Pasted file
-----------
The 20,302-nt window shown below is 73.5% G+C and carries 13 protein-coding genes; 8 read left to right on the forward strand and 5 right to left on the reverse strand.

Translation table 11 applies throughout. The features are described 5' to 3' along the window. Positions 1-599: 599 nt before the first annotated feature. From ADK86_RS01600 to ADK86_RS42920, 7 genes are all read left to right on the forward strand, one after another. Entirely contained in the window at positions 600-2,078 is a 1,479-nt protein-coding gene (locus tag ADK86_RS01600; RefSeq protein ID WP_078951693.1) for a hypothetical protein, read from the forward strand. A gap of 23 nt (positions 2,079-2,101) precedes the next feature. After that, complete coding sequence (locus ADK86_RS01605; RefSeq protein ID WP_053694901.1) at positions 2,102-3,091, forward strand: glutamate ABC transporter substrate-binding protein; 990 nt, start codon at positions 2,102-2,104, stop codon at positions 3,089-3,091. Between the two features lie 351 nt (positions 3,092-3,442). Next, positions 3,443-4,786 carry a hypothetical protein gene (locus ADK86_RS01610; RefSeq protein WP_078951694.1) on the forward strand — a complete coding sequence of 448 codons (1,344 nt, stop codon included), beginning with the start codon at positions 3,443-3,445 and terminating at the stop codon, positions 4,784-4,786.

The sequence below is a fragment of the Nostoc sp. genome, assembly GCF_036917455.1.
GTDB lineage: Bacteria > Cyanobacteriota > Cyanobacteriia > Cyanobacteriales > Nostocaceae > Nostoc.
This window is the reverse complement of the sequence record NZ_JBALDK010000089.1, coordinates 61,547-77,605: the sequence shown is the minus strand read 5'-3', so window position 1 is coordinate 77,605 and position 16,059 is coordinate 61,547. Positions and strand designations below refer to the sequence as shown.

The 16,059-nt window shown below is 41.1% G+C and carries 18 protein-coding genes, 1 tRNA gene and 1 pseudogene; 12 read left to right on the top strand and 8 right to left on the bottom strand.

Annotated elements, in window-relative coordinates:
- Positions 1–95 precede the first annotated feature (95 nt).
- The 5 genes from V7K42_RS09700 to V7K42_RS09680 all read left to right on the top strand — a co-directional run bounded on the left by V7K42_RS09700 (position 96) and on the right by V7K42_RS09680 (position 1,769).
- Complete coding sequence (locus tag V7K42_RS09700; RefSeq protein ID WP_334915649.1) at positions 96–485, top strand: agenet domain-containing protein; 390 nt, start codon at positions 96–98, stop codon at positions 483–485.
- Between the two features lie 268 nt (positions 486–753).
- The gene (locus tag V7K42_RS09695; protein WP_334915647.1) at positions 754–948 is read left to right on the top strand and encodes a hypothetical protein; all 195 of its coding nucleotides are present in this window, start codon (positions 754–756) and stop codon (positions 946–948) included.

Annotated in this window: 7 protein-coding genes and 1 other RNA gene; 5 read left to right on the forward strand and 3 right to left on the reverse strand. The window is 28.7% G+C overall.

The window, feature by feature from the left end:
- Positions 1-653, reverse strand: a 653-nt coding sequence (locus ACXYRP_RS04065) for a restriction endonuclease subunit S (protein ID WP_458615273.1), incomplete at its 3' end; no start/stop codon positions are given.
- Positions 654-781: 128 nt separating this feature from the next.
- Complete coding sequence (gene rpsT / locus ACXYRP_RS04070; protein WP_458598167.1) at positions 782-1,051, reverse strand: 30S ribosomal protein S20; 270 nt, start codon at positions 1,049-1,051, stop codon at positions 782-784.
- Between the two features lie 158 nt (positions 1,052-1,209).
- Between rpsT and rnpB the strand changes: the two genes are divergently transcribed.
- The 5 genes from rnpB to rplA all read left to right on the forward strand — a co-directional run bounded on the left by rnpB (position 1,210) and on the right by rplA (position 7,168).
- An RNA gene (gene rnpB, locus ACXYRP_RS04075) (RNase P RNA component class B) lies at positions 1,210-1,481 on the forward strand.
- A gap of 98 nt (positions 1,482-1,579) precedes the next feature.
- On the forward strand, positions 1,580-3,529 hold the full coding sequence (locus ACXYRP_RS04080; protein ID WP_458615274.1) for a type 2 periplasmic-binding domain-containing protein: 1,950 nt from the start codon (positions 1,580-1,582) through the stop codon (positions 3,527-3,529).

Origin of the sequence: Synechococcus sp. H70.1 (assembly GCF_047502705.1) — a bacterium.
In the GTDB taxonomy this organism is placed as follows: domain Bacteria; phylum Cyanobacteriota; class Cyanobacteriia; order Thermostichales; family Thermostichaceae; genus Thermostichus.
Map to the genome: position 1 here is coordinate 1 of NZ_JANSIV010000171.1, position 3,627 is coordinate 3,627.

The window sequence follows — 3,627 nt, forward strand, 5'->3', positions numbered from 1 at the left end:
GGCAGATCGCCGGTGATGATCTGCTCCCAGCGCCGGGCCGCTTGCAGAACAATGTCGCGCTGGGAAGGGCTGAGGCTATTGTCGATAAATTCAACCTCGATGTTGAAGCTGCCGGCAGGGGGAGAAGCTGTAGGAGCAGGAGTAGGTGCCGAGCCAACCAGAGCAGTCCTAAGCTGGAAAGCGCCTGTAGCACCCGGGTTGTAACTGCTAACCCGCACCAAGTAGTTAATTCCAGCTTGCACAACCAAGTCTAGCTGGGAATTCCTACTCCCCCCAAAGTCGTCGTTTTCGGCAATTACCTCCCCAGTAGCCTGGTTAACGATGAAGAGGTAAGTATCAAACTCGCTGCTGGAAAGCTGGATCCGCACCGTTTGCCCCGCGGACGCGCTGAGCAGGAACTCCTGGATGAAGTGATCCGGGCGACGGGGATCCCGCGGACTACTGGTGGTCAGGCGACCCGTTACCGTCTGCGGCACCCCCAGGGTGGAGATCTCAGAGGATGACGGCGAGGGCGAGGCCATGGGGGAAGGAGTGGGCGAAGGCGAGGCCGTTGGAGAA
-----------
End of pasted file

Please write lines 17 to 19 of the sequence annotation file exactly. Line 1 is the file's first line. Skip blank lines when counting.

- Complete coding sequence (gene rpsT / locus ACXYRP_RS04070; protein WP_458598167.1) at positions 782-1,051, reverse strand: 30S ribosomal protein S20; 270 nt, start codon at positions 1,049-1,051, stop codon at positions 782-784.
- Between the two features lie 158 nt (positions 1,052-1,209).
- Between rpsT and rnpB the strand changes: the two genes are divergently transcribed.